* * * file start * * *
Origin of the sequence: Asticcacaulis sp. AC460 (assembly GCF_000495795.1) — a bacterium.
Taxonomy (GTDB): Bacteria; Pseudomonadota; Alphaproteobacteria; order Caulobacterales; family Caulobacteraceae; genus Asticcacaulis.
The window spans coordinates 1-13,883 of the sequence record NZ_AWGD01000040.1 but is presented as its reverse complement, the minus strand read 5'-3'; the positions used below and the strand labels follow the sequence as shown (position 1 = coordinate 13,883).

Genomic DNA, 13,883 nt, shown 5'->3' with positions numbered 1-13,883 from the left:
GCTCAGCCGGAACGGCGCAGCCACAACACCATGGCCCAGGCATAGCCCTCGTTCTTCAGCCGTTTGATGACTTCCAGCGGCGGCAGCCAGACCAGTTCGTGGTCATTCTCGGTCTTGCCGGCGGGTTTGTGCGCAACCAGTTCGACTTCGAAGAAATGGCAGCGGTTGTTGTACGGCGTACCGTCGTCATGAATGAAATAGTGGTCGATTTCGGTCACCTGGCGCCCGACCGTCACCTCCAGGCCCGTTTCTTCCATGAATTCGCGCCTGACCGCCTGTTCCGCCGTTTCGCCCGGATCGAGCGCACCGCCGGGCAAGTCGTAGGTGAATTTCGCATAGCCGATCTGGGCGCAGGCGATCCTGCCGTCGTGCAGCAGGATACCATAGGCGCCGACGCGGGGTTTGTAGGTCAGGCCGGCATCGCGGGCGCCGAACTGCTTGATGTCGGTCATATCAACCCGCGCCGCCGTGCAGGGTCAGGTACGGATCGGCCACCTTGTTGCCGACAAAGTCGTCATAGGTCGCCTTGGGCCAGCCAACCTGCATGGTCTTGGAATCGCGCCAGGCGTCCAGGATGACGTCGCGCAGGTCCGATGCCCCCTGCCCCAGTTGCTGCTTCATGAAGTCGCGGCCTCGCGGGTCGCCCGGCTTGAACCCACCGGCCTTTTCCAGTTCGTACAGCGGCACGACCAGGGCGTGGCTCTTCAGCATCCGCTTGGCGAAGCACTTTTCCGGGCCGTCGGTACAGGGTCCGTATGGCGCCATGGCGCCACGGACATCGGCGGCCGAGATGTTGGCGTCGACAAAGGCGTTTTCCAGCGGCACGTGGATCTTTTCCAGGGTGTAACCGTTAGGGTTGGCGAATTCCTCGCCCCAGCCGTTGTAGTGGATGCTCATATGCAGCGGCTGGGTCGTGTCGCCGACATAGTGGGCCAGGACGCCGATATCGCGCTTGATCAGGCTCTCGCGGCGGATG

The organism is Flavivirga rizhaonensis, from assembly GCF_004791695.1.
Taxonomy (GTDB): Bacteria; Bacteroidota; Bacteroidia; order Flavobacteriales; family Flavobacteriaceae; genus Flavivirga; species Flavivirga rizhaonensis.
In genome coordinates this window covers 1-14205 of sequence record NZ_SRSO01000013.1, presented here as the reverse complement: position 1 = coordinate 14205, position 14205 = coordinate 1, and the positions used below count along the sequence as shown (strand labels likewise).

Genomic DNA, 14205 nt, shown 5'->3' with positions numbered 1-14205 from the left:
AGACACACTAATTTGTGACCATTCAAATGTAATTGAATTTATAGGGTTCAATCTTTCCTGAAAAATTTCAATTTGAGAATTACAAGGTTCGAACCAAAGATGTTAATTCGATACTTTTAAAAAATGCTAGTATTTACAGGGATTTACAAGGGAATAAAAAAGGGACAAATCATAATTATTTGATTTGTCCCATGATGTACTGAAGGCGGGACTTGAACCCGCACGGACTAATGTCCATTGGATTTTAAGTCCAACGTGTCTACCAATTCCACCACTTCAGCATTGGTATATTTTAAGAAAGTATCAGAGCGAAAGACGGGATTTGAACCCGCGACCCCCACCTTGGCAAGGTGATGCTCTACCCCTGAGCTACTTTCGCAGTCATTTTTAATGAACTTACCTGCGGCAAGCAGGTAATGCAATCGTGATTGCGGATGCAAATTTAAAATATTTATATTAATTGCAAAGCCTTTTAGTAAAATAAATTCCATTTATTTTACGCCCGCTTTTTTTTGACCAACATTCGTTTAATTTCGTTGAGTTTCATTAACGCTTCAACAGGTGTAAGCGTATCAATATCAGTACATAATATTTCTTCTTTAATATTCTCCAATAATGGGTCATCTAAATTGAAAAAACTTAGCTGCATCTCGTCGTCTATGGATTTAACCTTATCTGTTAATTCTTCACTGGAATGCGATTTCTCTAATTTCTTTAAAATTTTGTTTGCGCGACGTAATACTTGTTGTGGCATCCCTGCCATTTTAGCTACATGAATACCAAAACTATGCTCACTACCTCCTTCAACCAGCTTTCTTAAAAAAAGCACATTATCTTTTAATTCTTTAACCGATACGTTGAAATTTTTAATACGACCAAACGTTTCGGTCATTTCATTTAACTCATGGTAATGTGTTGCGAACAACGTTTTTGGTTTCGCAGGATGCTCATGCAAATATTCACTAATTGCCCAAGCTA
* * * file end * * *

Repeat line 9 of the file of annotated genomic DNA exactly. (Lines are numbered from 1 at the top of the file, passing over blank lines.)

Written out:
Genomic DNA, 14205 nt, shown 5'->3' with positions numbered 1-14205 from the left: